When the North and South were still economically and relationally divided after the Civil War, it was World War I that brought us back together as one country. When we were deep in the ravages of the Great Depression, it was Word War II that delivered us into the greatest economic prosperity we’ve ever experienced. When we were despondent after our failure in Vietnam (and subsequent shameful treatment of Veterans), the supposed weapons of mass destruction in Iraq gave us every reason to rally behind our country.

But we don’t like talking about death and war – that’s why the least attended worship services during the year are Ash Wednesday and Good Friday when we can do nothing but confront our finitude. But War commands and demands our allegiance, it is the fuel that turns the world, it has been with humanity since the very beginning.

And Jesus has the gall to tell us to love and pray for our enemies.

This week President Trump’s declared that if North Korea continues to provoke the Unites States we will respond with a power the likes of which the world has never seen. And in response to President Trump’s words, Christians on the left and the right have responded with bombastic language (pun intended).

On the right there have been pastors coming out to announce that God has given President Trump the right and the authority to wipe North Korea off the map. And on the left there have been Christian pacifists who have declared that the President is out of his mind and that we are on the brink of annihilation because of his crass words. However, we will never get anywhere near a kingdom of peace if war-hungry Christians use scripture to defend nuclear aggression or if pacifists keep perceiving themselves as superior or entitled. Otherwise the world will become a heap of ashes or people in the military who return from conflict will return as those from Vietnam – to a country that did not understand.

War is complicated and ugly and addictive. It reveals our sinfulness in a way that few controversies can. War illuminates our lust for bloodshed and retribution. War offers a view into our unadulterated obsession with the hoarding of natural resources. War conveys our frightening disregard for the sanctity of human life. War is our sinfulness manifest in machine guns and atomic weapons. War is the depth of our depravity.

Even the word “War” fails to express the sinfulness of the act. We so quickly connect the word “War” with the righteous outcomes of our wars. We believe we fought the Civil War to free the slaves, when in fact it had far more to do with economic disparity. We believe we fought Word War II to save the Jews, when in fact it had more to do with seeking vengeance against the Germans and the Japanese. We believe we went to War in the Middle East with terrorism because of September 11th, but it had a lot to do with long-standing problems and an unrelenting desire for oil.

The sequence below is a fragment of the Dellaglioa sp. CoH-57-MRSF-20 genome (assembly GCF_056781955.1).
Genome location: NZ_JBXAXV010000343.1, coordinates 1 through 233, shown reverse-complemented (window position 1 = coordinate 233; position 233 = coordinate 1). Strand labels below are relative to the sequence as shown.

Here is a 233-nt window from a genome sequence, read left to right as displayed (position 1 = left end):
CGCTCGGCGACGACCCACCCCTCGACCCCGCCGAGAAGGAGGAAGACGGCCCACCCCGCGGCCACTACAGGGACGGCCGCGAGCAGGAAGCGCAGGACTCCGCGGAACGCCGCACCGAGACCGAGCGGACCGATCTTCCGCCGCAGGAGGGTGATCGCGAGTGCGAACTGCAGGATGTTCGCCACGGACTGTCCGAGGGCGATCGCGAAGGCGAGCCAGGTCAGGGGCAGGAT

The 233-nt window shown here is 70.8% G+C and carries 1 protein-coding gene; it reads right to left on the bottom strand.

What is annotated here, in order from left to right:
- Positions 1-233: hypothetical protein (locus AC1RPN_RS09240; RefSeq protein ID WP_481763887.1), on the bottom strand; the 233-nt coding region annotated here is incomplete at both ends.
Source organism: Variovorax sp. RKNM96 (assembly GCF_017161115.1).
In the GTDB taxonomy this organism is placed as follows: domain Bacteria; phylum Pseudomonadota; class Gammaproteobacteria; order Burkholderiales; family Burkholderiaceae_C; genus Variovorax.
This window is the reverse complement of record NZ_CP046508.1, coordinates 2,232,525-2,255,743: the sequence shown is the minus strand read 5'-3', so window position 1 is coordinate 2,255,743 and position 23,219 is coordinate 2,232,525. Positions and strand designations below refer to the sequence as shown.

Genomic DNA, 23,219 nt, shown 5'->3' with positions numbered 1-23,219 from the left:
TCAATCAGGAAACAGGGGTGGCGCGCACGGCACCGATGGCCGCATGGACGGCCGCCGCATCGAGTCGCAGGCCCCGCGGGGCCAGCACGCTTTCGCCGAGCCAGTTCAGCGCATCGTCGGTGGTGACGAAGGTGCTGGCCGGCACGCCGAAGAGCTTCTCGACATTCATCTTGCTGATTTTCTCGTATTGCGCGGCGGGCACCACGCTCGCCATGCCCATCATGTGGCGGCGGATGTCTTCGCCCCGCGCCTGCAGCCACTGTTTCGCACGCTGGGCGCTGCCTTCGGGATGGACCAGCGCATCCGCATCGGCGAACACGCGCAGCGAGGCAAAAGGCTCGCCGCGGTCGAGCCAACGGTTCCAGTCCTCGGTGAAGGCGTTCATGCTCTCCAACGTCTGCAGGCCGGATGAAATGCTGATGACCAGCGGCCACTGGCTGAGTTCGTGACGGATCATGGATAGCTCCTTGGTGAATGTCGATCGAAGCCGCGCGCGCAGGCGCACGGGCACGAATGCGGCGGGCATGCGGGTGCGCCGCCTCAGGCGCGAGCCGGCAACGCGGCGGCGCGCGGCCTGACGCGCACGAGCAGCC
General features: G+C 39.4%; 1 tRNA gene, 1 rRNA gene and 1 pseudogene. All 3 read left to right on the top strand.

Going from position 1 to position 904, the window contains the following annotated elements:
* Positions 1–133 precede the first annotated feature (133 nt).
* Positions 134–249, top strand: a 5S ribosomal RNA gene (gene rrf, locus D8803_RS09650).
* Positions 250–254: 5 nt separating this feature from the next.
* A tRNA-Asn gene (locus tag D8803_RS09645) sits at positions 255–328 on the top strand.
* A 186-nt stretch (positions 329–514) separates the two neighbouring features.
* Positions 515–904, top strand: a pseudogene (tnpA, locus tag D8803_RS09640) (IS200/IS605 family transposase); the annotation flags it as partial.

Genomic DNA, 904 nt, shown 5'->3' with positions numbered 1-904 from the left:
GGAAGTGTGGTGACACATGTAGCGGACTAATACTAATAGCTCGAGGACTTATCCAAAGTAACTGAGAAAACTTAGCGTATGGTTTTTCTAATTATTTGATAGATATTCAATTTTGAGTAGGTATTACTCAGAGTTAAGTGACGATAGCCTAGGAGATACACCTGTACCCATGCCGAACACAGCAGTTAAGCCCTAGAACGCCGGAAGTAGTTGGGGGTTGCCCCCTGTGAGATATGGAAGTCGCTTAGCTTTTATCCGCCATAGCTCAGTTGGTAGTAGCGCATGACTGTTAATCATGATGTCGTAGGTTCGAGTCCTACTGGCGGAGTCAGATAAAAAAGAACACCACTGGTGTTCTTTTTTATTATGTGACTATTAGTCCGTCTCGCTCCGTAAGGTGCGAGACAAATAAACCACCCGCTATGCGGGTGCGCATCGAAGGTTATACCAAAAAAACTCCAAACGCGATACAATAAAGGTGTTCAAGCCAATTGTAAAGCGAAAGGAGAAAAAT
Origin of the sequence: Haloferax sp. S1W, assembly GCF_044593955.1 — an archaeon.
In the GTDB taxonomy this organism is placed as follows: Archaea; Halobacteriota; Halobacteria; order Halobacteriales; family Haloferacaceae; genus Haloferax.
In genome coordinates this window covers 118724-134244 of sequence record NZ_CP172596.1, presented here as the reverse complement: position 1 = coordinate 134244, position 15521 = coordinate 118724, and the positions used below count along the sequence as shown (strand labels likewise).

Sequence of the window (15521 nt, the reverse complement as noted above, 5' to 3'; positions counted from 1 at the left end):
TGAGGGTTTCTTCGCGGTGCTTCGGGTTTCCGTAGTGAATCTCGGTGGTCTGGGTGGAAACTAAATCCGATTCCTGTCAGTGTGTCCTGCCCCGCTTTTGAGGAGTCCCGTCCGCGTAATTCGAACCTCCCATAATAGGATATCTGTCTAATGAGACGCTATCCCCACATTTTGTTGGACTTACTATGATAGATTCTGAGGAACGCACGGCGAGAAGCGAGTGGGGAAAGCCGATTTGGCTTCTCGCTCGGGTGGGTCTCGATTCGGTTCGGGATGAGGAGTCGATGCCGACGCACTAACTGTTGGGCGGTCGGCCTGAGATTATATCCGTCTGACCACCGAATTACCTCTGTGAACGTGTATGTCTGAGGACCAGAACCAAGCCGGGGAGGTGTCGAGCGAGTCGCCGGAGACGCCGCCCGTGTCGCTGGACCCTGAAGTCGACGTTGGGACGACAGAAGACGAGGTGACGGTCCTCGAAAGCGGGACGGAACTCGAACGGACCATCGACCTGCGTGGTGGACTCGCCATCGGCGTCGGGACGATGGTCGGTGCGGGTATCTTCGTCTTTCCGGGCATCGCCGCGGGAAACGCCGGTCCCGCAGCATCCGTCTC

Can you imagine how differently we would remember the wars of the past if we stopped calling them wars and called them something else? Like World Massacre II, or the Vietnam Annihilation, or Operation Desert Carnage?

On August 6th, 1945, we dropped the first atomic bomb on the city of Hiroshima in order to end the bloodiest war the world had ever seen. With the push of a button we exterminated 70,000 people in an instant, and our president called it the greatest thing in history. Truman was a lifelong Baptist and was supported by the overwhelming majority of American Christians, most of whom expressed little misgiving about the use of the atomic bomb. But that very bomb is the sign of our moral incapacitation and the destruction of our faithful imagination.

For we Christians know, deep in the marrow of our souls, that the “greatest thing in the history of the world” is not the bomb that indiscriminately murdered 70,000 people, but the life, death, and resurrection of Jesus Christ.

Jesus Christ is, and forever will be, the greatest thing in the history of the world because Jesus broke the chains of death and sin and commands us to follow him. Jesus Christ, Son of Man and Son of God, embodied a life of non-violent pacifism that shakes us to the core of our being and convicts our sensibilities.

There is, of course, the privilege of pacifism and its ineffectiveness when combatted by the evil in the world. Pacifism pales in comparison to the immediacy of armed military conflict, but it is the closest example we have to what it means to live like Jesus. And Jesus wasn’t particularly interested in offering us the path of least resistance toward salvation. Instead, he demanded our allegiance.

God in Christ came in order to reconcile the world through the cross. The living God through the Messiah spoke difficult commands and orders to the disciples, things we still struggle with today. But God was bold enough to send his son to die in order to save us, not by storming the Temple with swords and shields, not by overthrowing the Roman Empire and instituting democracy, but with a slow and non-violent march to the top of a hill with a cross on his back.